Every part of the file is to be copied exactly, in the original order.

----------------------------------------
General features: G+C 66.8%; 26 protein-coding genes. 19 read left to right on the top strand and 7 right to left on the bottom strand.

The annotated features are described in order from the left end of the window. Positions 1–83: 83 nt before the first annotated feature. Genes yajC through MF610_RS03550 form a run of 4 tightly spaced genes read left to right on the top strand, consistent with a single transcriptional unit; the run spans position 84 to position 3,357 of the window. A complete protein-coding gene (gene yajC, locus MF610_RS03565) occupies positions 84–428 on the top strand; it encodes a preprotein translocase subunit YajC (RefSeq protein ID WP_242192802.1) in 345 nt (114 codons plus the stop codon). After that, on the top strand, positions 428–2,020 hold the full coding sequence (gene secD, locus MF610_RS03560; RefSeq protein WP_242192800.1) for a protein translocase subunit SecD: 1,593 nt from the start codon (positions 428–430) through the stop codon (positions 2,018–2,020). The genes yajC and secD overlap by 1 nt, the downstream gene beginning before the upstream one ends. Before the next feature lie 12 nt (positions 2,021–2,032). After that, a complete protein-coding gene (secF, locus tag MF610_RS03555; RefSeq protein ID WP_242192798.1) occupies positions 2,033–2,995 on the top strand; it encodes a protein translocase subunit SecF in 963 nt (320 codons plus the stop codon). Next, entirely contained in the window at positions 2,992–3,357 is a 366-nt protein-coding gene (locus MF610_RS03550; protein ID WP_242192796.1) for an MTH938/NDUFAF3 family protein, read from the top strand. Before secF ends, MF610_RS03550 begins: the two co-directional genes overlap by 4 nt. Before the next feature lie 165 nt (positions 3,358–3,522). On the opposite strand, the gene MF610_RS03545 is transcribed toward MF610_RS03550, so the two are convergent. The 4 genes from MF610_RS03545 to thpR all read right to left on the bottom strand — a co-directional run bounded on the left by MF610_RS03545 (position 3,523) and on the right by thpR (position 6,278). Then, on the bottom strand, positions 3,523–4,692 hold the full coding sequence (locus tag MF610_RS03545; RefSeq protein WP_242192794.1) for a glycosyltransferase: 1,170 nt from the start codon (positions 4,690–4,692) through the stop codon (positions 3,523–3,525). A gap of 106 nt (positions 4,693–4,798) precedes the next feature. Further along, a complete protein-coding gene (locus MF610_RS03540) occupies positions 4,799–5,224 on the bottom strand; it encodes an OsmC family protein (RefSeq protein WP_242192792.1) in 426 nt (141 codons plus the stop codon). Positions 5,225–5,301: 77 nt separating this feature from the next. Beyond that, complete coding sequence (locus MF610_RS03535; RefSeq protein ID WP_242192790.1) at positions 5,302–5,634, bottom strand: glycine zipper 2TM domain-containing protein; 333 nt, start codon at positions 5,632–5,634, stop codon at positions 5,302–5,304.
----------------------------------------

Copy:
General features: G+C 66.8%; 26 protein-coding genes. 19 read left to right on the top strand and 7 right to left on the bottom strand.

The annotated features are described in order from the left end of the window. Positions 1–83: 83 nt before the first annotated feature. Genes yajC through MF610_RS03550 form a run of 4 tightly spaced genes read left to right on the top strand, consistent with a single transcriptional unit; the run spans position 84 to position 3,357 of the window. A complete protein-coding gene (gene yajC, locus MF610_RS03565) occupies positions 84–428 on the top strand; it encodes a preprotein translocase subunit YajC (RefSeq protein ID WP_242192802.1) in 345 nt (114 codons plus the stop codon). After that, on the top strand, positions 428–2,020 hold the full coding sequence (gene secD, locus MF610_RS03560; RefSeq protein WP_242192800.1) for a protein translocase subunit SecD: 1,593 nt from the start codon (positions 428–430) through the stop codon (positions 2,018–2,020). The genes yajC and secD overlap by 1 nt, the downstream gene beginning before the upstream one ends. Before the next feature lie 12 nt (positions 2,021–2,032). After that, a complete protein-coding gene (secF, locus tag MF610_RS03555; RefSeq protein ID WP_242192798.1) occupies positions 2,033–2,995 on the top strand; it encodes a protein translocase subunit SecF in 963 nt (320 codons plus the stop codon). Next, entirely contained in the window at positions 2,992–3,357 is a 366-nt protein-coding gene (locus MF610_RS03550; protein ID WP_242192796.1) for an MTH938/NDUFAF3 family protein, read from the top strand. Before secF ends, MF610_RS03550 begins: the two co-directional genes overlap by 4 nt. Before the next feature lie 165 nt (positions 3,358–3,522). On the opposite strand, the gene MF610_RS03545 is transcribed toward MF610_RS03550, so the two are convergent. The 4 genes from MF610_RS03545 to thpR all read right to left on the bottom strand — a co-directional run bounded on the left by MF610_RS03545 (position 3,523) and on the right by thpR (position 6,278). Then, on the bottom strand, positions 3,523–4,692 hold the full coding sequence (locus tag MF610_RS03545; RefSeq protein WP_242192794.1) for a glycosyltransferase: 1,170 nt from the start codon (positions 4,690–4,692) through the stop codon (positions 3,523–3,525). A gap of 106 nt (positions 4,693–4,798) precedes the next feature. Further along, a complete protein-coding gene (locus MF610_RS03540) occupies positions 4,799–5,224 on the bottom strand; it encodes an OsmC family protein (RefSeq protein WP_242192792.1) in 426 nt (141 codons plus the stop codon). Positions 5,225–5,301: 77 nt separating this feature from the next. Beyond that, complete coding sequence (locus MF610_RS03535; RefSeq protein ID WP_242192790.1) at positions 5,302–5,634, bottom strand: glycine zipper 2TM domain-containing protein; 333 nt, start codon at positions 5,632–5,634, stop codon at positions 5,302–5,304.